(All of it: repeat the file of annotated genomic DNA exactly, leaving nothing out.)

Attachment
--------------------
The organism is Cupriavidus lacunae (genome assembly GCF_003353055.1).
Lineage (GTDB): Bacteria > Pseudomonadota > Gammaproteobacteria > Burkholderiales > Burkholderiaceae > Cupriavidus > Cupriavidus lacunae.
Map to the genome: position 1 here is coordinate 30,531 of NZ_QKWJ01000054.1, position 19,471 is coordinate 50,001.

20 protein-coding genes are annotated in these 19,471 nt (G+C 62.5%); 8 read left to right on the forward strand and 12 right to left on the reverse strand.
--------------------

The organism is Cupriavidus lacunae (genome assembly GCF_003353055.1).
Lineage (GTDB): Bacteria > Pseudomonadota > Gammaproteobacteria > Burkholderiales > Burkholderiaceae > Cupriavidus > Cupriavidus lacunae.
Map to the genome: position 1 here is coordinate 30,531 of NZ_QKWJ01000054.1, position 19,471 is coordinate 50,001.

20 protein-coding genes are annotated in these 19,471 nt (G+C 62.5%); 8 read left to right on the forward strand and 12 right to left on the reverse strand.